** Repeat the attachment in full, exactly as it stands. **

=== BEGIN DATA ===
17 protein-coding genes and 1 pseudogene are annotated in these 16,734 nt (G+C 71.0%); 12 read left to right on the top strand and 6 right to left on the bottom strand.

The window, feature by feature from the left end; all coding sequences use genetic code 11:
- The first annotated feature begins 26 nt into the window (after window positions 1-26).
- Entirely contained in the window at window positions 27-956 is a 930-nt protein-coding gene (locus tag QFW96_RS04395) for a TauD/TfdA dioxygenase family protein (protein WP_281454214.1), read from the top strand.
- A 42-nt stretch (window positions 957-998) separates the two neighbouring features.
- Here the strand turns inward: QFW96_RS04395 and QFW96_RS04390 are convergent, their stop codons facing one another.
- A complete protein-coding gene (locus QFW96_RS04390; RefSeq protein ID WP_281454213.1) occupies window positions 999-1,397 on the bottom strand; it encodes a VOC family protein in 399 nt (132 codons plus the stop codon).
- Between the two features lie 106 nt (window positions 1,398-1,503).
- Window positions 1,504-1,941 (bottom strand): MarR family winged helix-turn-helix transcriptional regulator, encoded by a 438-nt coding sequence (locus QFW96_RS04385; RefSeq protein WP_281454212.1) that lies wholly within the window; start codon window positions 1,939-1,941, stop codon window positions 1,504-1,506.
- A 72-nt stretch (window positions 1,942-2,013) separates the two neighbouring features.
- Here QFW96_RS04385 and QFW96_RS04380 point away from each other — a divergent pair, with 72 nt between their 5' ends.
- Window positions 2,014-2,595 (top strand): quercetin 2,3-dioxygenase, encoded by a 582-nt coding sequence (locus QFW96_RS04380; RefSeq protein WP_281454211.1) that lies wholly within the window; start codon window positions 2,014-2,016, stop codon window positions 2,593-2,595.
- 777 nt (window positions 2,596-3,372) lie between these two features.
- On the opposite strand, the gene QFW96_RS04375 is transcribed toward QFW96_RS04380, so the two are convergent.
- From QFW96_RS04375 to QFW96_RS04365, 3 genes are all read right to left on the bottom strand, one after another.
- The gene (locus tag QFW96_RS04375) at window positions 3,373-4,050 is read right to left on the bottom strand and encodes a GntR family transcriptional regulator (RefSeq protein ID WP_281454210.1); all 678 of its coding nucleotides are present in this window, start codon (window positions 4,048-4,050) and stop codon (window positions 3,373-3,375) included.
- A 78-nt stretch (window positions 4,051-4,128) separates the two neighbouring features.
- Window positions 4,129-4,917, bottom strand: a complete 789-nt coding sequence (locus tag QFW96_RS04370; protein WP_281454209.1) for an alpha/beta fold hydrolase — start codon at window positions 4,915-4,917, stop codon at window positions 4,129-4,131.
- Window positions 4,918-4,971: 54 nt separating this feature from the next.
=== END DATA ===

17 protein-coding genes and 1 pseudogene are annotated in these 16,734 nt (G+C 71.0%); 12 read left to right on the top strand and 6 right to left on the bottom strand.

The window, feature by feature from the left end; all coding sequences use genetic code 11:
- The first annotated feature begins 26 nt into the window (after window positions 1-26).
- Entirely contained in the window at window positions 27-956 is a 930-nt protein-coding gene (locus tag QFW96_RS04395) for a TauD/TfdA dioxygenase family protein (protein WP_281454214.1), read from the top strand.
- A 42-nt stretch (window positions 957-998) separates the two neighbouring features.
- Here the strand turns inward: QFW96_RS04395 and QFW96_RS04390 are convergent, their stop codons facing one another.
- A complete protein-coding gene (locus QFW96_RS04390; RefSeq protein ID WP_281454213.1) occupies window positions 999-1,397 on the bottom strand; it encodes a VOC family protein in 399 nt (132 codons plus the stop codon).
- Between the two features lie 106 nt (window positions 1,398-1,503).
- Window positions 1,504-1,941 (bottom strand): MarR family winged helix-turn-helix transcriptional regulator, encoded by a 438-nt coding sequence (locus QFW96_RS04385; RefSeq protein WP_281454212.1) that lies wholly within the window; start codon window positions 1,939-1,941, stop codon window positions 1,504-1,506.
- A 72-nt stretch (window positions 1,942-2,013) separates the two neighbouring features.
- Here QFW96_RS04385 and QFW96_RS04380 point away from each other — a divergent pair, with 72 nt between their 5' ends.
- Window positions 2,014-2,595 (top strand): quercetin 2,3-dioxygenase, encoded by a 582-nt coding sequence (locus QFW96_RS04380; RefSeq protein WP_281454211.1) that lies wholly within the window; start codon window positions 2,014-2,016, stop codon window positions 2,593-2,595.
- 777 nt (window positions 2,596-3,372) lie between these two features.
- On the opposite strand, the gene QFW96_RS04375 is transcribed toward QFW96_RS04380, so the two are convergent.
- From QFW96_RS04375 to QFW96_RS04365, 3 genes are all read right to left on the bottom strand, one after another.
- The gene (locus tag QFW96_RS04375) at window positions 3,373-4,050 is read right to left on the bottom strand and encodes a GntR family transcriptional regulator (RefSeq protein ID WP_281454210.1); all 678 of its coding nucleotides are present in this window, start codon (window positions 4,048-4,050) and stop codon (window positions 3,373-3,375) included.
- A 78-nt stretch (window positions 4,051-4,128) separates the two neighbouring features.
- Window positions 4,129-4,917, bottom strand: a complete 789-nt coding sequence (locus tag QFW96_RS04370; protein WP_281454209.1) for an alpha/beta fold hydrolase — start codon at window positions 4,915-4,917, stop codon at window positions 4,129-4,131.
- Window positions 4,918-4,971: 54 nt separating this feature from the next.